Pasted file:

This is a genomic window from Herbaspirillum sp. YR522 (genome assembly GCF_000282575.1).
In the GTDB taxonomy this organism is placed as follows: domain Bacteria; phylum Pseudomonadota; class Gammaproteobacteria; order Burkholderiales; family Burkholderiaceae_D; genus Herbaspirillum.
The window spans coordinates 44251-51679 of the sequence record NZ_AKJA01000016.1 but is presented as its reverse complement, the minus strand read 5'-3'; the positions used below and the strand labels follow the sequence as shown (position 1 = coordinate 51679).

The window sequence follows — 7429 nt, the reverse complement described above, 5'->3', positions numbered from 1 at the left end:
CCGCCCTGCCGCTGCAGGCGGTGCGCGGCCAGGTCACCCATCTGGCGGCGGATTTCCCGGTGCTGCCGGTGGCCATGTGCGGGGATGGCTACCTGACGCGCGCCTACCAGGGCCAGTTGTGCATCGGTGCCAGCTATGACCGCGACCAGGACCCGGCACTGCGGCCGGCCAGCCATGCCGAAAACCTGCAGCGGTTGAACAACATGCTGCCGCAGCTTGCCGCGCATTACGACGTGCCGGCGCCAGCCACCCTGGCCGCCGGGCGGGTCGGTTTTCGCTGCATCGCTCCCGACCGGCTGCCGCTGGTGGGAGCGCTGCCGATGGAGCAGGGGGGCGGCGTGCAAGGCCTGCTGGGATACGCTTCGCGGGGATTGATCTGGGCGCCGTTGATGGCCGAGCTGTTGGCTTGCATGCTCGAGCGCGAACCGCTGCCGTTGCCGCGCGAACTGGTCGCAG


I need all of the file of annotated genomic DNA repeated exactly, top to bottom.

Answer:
This is a genomic window from Herbaspirillum sp. YR522 (genome assembly GCF_000282575.1).
In the GTDB taxonomy this organism is placed as follows: domain Bacteria; phylum Pseudomonadota; class Gammaproteobacteria; order Burkholderiales; family Burkholderiaceae_D; genus Herbaspirillum.
The window spans coordinates 44251-51679 of the sequence record NZ_AKJA01000016.1 but is presented as its reverse complement, the minus strand read 5'-3'; the positions used below and the strand labels follow the sequence as shown (position 1 = coordinate 51679).

The window sequence follows — 7429 nt, the reverse complement described above, 5'->3', positions numbered from 1 at the left end:
CCGCCCTGCCGCTGCAGGCGGTGCGCGGCCAGGTCACCCATCTGGCGGCGGATTTCCCGGTGCTGCCGGTGGCCATGTGCGGGGATGGCTACCTGACGCGCGCCTACCAGGGCCAGTTGTGCATCGGTGCCAGCTATGACCGCGACCAGGACCCGGCACTGCGGCCGGCCAGCCATGCCGAAAACCTGCAGCGGTTGAACAACATGCTGCCGCAGCTTGCCGCGCATTACGACGTGCCGGCGCCAGCCACCCTGGCCGCCGGGCGGGTCGGTTTTCGCTGCATCGCTCCCGACCGGCTGCCGCTGGTGGGAGCGCTGCCGATGGAGCAGGGGGGCGGCGTGCAAGGCCTGCTGGGATACGCTTCGCGGGGATTGATCTGGGCGCCGTTGATGGCCGAGCTGTTGGCTTGCATGCTCGAGCGCGAACCGCTGCCGTTGCCGCGCGAACTGGTCGCAG